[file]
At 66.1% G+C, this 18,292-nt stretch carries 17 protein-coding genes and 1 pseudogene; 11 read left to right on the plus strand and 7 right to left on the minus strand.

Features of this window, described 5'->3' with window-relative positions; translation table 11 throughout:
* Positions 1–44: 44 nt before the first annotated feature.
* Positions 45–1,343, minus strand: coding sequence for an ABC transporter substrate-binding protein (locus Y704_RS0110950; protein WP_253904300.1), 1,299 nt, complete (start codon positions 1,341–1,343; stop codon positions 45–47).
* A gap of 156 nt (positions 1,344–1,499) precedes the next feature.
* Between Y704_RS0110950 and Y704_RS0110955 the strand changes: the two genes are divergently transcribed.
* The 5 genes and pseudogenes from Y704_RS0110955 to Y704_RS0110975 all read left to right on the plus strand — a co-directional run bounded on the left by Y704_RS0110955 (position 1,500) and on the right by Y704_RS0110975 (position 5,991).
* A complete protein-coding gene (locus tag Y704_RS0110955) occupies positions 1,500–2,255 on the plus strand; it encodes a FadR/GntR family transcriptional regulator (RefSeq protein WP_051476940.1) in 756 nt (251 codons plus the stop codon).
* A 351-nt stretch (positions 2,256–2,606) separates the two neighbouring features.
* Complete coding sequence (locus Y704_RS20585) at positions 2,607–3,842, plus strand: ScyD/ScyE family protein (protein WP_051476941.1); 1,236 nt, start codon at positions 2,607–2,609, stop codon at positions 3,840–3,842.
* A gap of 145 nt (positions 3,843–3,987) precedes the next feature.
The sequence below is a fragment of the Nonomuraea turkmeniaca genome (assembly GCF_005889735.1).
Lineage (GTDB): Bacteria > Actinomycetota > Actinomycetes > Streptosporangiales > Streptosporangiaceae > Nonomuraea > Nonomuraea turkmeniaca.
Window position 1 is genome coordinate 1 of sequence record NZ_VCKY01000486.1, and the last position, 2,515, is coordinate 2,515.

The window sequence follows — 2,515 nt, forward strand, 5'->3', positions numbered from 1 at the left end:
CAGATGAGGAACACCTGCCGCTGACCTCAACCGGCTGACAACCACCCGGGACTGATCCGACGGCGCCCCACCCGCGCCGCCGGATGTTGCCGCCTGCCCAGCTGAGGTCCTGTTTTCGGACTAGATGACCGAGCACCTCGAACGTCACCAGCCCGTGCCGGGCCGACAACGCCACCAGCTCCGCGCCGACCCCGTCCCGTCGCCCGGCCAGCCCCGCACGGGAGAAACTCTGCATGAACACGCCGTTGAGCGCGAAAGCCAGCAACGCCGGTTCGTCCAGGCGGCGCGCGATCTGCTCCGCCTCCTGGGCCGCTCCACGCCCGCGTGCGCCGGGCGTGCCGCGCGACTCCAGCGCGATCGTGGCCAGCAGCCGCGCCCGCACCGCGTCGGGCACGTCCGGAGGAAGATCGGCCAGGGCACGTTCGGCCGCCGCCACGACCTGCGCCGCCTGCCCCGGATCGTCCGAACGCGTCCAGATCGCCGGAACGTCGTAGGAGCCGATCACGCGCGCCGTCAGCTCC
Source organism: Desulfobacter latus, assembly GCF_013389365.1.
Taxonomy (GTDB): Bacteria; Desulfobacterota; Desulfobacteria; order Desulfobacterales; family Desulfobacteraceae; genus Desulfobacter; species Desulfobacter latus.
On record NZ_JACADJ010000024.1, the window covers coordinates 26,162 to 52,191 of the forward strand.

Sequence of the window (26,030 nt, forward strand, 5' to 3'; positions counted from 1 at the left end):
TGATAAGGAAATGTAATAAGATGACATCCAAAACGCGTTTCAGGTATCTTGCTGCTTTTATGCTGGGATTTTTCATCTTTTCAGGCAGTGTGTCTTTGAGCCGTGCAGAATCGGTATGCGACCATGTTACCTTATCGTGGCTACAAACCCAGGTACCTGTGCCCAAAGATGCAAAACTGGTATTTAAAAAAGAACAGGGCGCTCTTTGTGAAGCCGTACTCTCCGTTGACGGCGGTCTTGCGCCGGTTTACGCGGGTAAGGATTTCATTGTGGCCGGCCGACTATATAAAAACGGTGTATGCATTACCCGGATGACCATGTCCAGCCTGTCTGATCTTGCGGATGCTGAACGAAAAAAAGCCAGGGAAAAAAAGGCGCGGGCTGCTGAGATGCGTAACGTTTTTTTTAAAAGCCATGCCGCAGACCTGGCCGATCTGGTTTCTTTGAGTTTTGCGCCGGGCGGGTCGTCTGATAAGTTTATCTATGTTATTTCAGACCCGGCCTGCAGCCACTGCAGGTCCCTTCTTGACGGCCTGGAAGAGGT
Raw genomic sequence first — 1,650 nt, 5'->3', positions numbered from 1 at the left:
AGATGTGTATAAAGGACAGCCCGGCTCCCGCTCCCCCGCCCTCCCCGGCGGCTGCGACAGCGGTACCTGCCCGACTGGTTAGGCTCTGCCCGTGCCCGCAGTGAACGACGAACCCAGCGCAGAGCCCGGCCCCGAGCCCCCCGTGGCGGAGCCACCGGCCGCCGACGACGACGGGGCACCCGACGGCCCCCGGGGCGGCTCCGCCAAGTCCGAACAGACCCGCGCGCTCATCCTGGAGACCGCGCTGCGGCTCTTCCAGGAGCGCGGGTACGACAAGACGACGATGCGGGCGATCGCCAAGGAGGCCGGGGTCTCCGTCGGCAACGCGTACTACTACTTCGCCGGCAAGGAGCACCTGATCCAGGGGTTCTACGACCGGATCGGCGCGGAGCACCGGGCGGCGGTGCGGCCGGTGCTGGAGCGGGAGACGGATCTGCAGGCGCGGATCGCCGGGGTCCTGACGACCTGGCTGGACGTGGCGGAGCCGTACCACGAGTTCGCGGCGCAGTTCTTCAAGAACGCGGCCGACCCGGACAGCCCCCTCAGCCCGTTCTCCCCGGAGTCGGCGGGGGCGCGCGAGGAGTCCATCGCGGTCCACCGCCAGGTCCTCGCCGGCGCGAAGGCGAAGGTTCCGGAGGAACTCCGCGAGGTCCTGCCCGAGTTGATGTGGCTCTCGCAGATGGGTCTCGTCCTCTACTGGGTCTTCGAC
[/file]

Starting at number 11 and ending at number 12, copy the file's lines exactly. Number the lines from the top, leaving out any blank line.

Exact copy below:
* A gap of 145 nt (positions 3,843–3,987) precedes the next feature.
The sequence below is a fragment of the Nonomuraea turkmeniaca genome (assembly GCF_005889735.1).